An £80m second phase, running until 2011, will work with primary schools and strengthen links between universities and schools to encourage more pupils into higher education.

“Investment and reform have to go hand in hand,” says Andrew Adonis. “ There has to be a drive for reform from individual schools, close partnership working between central and local government, and strong and effective leadership from the centre.”
Part of the London Challenge involves building more academies, which are unpopular with many teachers, but Andrew Adonis points out that the Challenge has enjoyed wide-ranging support from schools, not least because one of its founders was Tim Brighouse, the former London schools tsar, and a popular champion of teachers. Tim Brighouse, in turn, attributes much of the scheme’s success to the use of “gnarled” old advisers, wise enough to understand schools’ individual difficulties and able to help them access exactly the right help.

However some heads have felt pressured to concentrate on pupils just below the C/D grade boundary at GCSE, in order to make results look good, while others have complained that the additional funding going into failing schools can adversely affect neighbouring ones.

But Andrew Adonis claims the London Challenge has revolutionised attitudes and caused everyone from heads to school leadership teams in local authorities to ‘up their game’. “At the beginning there were lots of fatalists who said we would never transform London’s schools. It simply wasn’t true.” Tim Brighouse says: “There are now more teachers and headteachers who believe that all kids can succeed.”

And inspectors reporting on the first phase of the programme said lessons learnt from the London Challenge could be used for school improvement across the country.

One school’s story

Ian Lucas, an experienced head, took over the failing Gladys Aylward School, in Enfield, north London, after six troubled years had seen results plunge and parents pull their children out. The school, on the busy North Circular Road, is in a challenging area of social churn and postcode gang warfare.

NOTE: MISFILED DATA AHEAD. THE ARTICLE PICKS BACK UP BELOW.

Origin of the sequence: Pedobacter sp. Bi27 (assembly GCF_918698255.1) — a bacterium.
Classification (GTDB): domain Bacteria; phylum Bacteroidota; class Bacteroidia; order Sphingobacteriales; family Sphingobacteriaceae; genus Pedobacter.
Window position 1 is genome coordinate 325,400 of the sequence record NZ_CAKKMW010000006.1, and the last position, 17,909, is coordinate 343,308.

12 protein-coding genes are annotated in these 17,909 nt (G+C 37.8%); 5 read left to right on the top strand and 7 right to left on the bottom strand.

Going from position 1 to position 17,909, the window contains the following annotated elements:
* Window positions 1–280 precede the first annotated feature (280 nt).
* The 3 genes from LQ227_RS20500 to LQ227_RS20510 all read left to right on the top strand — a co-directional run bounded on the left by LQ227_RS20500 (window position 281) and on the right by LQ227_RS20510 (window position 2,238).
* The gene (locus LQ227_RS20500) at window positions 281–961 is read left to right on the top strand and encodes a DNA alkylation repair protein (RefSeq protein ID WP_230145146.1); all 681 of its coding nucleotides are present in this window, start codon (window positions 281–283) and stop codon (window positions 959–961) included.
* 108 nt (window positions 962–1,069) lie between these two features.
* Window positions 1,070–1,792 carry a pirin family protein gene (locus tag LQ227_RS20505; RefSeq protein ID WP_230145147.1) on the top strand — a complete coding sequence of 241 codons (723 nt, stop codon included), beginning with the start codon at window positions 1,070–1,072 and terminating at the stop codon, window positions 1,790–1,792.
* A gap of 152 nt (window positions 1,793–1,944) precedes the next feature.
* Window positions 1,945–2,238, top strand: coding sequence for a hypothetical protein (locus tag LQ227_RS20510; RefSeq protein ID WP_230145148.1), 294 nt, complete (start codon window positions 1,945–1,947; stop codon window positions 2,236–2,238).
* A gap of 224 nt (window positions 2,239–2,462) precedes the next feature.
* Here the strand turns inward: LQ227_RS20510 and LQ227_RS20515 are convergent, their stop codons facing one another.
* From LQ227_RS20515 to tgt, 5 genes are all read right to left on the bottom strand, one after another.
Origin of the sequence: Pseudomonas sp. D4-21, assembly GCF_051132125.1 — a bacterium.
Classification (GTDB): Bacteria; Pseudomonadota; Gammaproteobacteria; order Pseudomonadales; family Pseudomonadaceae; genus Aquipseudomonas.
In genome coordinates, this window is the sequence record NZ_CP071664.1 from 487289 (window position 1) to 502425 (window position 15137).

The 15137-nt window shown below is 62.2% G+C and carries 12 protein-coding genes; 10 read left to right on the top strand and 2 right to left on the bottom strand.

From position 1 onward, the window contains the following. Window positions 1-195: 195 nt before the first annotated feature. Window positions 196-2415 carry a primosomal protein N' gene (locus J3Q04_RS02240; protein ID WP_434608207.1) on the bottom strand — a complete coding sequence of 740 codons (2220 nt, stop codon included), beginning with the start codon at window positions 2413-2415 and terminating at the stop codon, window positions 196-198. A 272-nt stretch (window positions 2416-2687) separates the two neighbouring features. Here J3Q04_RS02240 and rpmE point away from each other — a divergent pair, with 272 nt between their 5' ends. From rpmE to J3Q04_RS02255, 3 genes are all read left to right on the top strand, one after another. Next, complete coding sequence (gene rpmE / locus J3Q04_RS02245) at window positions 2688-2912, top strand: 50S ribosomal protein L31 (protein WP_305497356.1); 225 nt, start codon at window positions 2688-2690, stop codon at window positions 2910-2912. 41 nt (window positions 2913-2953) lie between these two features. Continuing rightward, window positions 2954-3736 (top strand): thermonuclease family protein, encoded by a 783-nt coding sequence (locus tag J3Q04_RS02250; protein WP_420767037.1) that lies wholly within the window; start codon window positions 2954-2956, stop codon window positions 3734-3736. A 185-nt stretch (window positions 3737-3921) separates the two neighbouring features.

He was given a London Challenge adviser, ex-head Heather Flint, who helped the school to work with its middle leaders, bring in coaching help, and get consultancy help with maths. She also offered support in addressing poor behaviour and attendance.

“I came in with a vision,” says Ian Lucas, “and Heather was fantastic as a critical friend. She also helped us fill the vacuum while we were getting new people in place. The way it works is that there is a pot of money and a clever, menu-driven package of help on offer to schools in our situation.”

As the school struggled to find its feet, it was given a project manager one day a week to help with science, and other areas. He recommended new faculty heads, and suggested to teachers what schools they should go and visit to see good practice. He also helped with daily teaching and peer mentoring.

The school also made full use of London’s specialist teacher recruitment schemes, and now has 23 newly qualified teachers and Teach First teachers on its staff of a hundred.

Amanda Woodfin, the assistant head in charge of curriculum, says consultants have offered invaluable help, working at half-term and in the holidays, teaching targeted groups and helping remove barriers to learning. This, in turn, has given teachers more time to work with other students.

“If there was a need, we would phone and ask for it, and nine times out of 10 the response was immediate. In the past we would have had to wait for several e-mails.”

Now the school is improving fast. Last year 45 per cent of pupils got five good GCSEs. Parents linger, chatting, at the school gate, and Ian Lucas is full of plans for school and community development.